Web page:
Kate and Sue McBeth, Missionary Teachers to the Nez Perce
Thomas Jefferson's Message to Congress Requesting Appropriation for Exploration
"Trade," American State Papers: Indian Affairs, V. I (Doc.102), pp. 684-685
THOMAS JEFFERSON'S PROPOSAL TO CONGRESS FOR LEWIS AND CLARK EXPEDITION
. . . The river Missouri, and the Indians inhabiting it, are not as well known as is rendered desirable, by their connexion with the Mississippi, and consequently with us. It is, however, understood, that the country on that river is inhabited by numerous tribes, who furnish great supplies of furs and peltry to the trade of another nation, carried on in a high latitude, through an infinite number of portages and lakes, shut up by ice through a long season. The commerce, on that line, could bear no competition with that of the Missouri, traversing a moderate climate, offering, according to the best accounts, a continued navigation from its source, and possibly, with a single portage from the Western ocean, and finding, to the Atlantic, a choice of channels through the Illinois or Wabash, the lakes and Hudson, through the Ohio and Susquehannah, or Potomac, or James rivers, and through the Tennessee and Savannah rivers. An intelligent officer, with ten or twelve chosen men, fit for the enterprise, and willing to undertake it, taken from our posts, where they may be spared without inconvenience, might explore the whole line, even to the Western ocean; have conferences with the natives, on the subject of commercial intercourse; get admission among them for our traders, as others are admitted; agree on convenient deposits, for an interchange of articles, and return, with the information acquired, in the course of two summers. Their arms and accoutrements, some instruments of observation, and light and cheap presents for the Indians, would be all the apparatus they could carry; and, with an expectation of a soldier's portion of land on their return, would constitute the whole expense. Their pay would be going on, whether here or there. While other civilized nations have encountered great expense to enlarge the boundaries of knowledge, by undertaking voyages of discovery, and for other literary purposes, in various parts and directions; our nation seems to owe to the same object, as well as to its own interest, to explore this, the only line of easy communication across the continent, and so directly traversing our own part of it. The interests of commerce place the principal object within the constitutional powers and care of Congress; and that it should, incidentally, advance the geographical knowledge of our own continent, cannot but be an additional gratification. The nation claiming the territory, regarding this as a literary pursuit, which it is in the habit of permitting within its dominions, would not be disposed to view it with jealousy, even if the expiring state of its interests there, did not render it a matter of indifference. The appropriation of two thousand five hundred dollars, "for the purpose of extending the external commerce of the United States," while understood and considered, by the Executive, as giving the legislative sanction, would cover the undertaking from notice, and prevent the obstructions which interested individuals might otherwise, previously, prepare on its way.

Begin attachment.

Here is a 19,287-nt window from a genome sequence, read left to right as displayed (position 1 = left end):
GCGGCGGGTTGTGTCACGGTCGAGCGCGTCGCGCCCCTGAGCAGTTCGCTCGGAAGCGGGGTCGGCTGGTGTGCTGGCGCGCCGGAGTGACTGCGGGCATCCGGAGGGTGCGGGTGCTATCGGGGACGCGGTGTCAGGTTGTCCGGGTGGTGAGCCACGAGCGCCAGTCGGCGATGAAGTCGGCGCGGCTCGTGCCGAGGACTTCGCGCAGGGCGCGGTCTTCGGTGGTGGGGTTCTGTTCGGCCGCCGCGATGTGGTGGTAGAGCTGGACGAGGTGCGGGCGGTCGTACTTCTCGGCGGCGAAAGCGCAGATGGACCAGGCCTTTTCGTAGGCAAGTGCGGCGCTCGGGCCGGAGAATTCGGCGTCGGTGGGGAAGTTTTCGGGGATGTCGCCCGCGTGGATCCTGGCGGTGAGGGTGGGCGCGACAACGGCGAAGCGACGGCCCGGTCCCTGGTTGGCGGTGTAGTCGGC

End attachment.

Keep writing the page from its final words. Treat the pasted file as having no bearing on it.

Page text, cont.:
January 18, 1803.